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January 4, 2022
by Patricia Tomasi

How Has The Pandemic Impacted 2SLGBTQ+ Youth Experiencing Homelessness?

January 4, 2022 08:00 by Patricia Tomasi  [About the Author]

A new, first-of-its-kind survey by the Centre for Addiction and Mental Health (CAMH) investigated the impacts of the COVID-19 pandemic on 2SLGBTQ+ youth and young adults at risk of, and experiencing, homelessness in the Greater Toronto Area (GTA) and surrounding areas. 

“I approached this study with the understanding that, prior to the COVID-19 pandemic, 2SLGBTQ+ youth experiencing homelessness have been found to experience higher rates of mental health issues, including depression, anxiety, and suicidality, often resulting from identity-based discrimination, violence, and a lack of support,” study author Dr. Alex Abramovich told us. “I wanted to address these gaps and identify appropriate measures to support 2SLGBTQ+ youth experiencing homelessness and promote mental health during future waves of COVID-19 or future pandemics."

2SLGBTQ+ youth experiencing homelessness are disproportionately represented among the homeless youth population, making up to 40% of youth experiencing homelessness across Canada. Even though they are overrepresented, their health, housing and service needs are rarely prioritized. It has also been unclear what type of COVID-19 related challenges 2SLGBTQ+ homeless youth have been experiencing.

“I am leading a longitudinal mixed-methods study that involves a series of online surveys and virtual in-depth one-on-one interviews to better understand the various factors that impact health outcomes for 2SLGBTQ+ youth at-risk of, and experiencing, homelessness in the GTA and surrounding areas,” Dr. Abramovich told us. “Each youth participant completes three surveys over a six month period assessing a variety of variables, including mental health, housing situation, employment, relationships, access to health care, vaccine uptake and attitudes, alcohol and substance use, and trauma and violence.”

Researchers have also conducted virtual one-on-one interviews with Key Informants, including service providers and management from youth serving organizations to assess COVID-19 related institutional measures in housing programs and support services, and to identify challenges working with youth experiencing homelessness during the pandemic.  

“Our results show that 2SLGBTQ+ youth experiencing homelessness have been significantly impacted in numerous ways since the COVID-19 pandemic, from higher rates of homelessness to increased anxiety, depression, substance use and a lack of access to health care and social support services,” Dr. Abramovich told us. “A high proportion of participants (81%) reported engaging in self-harm and approximately 36% of participants attempted suicide since the beginning of the COVID-19 pandemic.”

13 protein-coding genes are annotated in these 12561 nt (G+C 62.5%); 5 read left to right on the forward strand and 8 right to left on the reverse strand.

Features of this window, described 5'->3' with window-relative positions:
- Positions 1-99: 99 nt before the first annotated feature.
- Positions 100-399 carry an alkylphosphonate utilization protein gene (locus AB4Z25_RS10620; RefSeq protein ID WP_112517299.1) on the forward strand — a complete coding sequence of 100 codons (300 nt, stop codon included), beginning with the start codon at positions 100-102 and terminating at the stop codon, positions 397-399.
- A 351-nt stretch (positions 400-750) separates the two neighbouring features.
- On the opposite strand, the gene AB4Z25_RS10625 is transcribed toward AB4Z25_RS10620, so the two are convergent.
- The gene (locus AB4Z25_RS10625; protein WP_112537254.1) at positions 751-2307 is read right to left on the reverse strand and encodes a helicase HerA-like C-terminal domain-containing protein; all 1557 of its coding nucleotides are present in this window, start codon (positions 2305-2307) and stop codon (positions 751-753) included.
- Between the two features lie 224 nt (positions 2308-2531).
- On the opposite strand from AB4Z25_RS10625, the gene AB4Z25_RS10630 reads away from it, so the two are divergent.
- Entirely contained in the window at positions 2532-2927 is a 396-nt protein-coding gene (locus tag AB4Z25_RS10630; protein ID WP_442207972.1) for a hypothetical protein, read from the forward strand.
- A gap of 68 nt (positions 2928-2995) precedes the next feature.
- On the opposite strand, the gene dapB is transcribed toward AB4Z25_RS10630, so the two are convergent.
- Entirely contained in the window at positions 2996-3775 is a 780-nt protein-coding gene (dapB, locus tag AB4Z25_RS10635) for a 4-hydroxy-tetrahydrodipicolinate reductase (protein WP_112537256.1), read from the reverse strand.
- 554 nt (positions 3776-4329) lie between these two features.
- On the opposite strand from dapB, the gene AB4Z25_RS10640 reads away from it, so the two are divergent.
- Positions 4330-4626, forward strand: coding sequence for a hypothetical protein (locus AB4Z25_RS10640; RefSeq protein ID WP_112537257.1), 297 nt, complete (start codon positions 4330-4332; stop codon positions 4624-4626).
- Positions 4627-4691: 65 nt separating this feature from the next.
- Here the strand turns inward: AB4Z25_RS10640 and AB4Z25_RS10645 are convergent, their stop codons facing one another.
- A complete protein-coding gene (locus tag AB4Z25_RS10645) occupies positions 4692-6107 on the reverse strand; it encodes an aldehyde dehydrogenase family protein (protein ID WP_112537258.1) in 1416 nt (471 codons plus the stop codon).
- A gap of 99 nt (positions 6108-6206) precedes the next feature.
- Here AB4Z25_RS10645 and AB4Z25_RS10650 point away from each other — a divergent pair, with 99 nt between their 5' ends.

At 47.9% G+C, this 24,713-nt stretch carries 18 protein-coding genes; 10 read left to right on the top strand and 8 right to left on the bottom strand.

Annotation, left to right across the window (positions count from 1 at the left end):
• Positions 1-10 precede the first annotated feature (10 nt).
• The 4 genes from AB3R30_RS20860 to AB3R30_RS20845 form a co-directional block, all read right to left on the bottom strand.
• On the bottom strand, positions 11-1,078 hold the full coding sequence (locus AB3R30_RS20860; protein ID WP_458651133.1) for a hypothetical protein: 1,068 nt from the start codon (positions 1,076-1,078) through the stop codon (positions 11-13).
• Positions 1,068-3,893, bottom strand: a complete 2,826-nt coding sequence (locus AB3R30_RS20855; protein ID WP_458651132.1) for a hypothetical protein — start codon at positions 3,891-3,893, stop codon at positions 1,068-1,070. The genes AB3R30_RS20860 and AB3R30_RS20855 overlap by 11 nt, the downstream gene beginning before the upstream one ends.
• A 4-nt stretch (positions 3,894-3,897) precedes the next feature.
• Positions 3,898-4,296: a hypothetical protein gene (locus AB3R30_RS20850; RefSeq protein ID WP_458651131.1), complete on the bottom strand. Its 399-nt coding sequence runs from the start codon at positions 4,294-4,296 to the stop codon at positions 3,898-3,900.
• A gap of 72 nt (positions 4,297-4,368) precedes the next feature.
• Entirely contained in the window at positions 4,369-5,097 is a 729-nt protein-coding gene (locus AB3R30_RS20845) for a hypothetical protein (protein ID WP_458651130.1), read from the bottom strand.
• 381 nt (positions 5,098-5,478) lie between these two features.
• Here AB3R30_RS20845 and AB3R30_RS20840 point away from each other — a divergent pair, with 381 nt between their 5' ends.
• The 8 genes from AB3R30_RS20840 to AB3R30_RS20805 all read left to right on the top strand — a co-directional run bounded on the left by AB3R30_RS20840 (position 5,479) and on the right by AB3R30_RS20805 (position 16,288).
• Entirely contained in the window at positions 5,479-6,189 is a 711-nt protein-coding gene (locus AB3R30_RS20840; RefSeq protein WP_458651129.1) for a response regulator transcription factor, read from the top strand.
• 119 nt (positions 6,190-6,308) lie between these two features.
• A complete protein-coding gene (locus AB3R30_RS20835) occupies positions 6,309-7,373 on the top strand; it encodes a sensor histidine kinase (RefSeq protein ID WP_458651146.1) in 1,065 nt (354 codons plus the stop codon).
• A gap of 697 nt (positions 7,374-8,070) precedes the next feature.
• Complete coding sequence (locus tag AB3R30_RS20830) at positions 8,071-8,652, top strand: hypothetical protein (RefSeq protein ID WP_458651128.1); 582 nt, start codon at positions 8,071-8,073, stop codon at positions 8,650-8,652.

The vast majority of participants reported that they feel lonelier since the pandemic. The findings also suggest that access to affordable, safe and inclusive housing has been an ongoing challenge for 2SLGBTQ+ youth. Numerous participants reported that their housing situation had changed since the pandemic, for example approximately 13% of youth were living in a public space prior to the pandemic compared to approximately 33% since COVID-19.

"I was surprised by how significantly this group of youth has been impacted since the start of COVID-19,” Dr. Abramovich told us. “The high rates of self-harm and suicide attempts are quite alarming and should be a wake-up call to many people to immediately take-action and prioritize the physical and mental health needs of 2SLGBTQ+ youth at risk of, and experiencing, homelessness.”

The results highlight the need for key decision makers and public health officials to prioritize the health and social services needs of 2SLGBTQ+ youth experiencing homelessness. For example, Dr. Abramovich told us, 2SLGBTQ+ targeted, inclusive and trauma-informed mental health supports and initiatives is a much needed next step.

About the Author

Patricia Tomasi

Patricia Tomasi is a mom, maternal mental health advocate, journalist, and speaker. She writes regularly for the Huffington Post Canada, focusing primarily on maternal mental health after suffering from severe postpartum anxiety twice. You can find her Huffington Post biography here. Patricia is also a Patient Expert Advisor for the North American-based, Maternal Mental Health Research Collective and is the founder of the online peer support group - Facebook Postpartum Depression & Anxiety Support Group - with over 1500 members worldwide. Blog:

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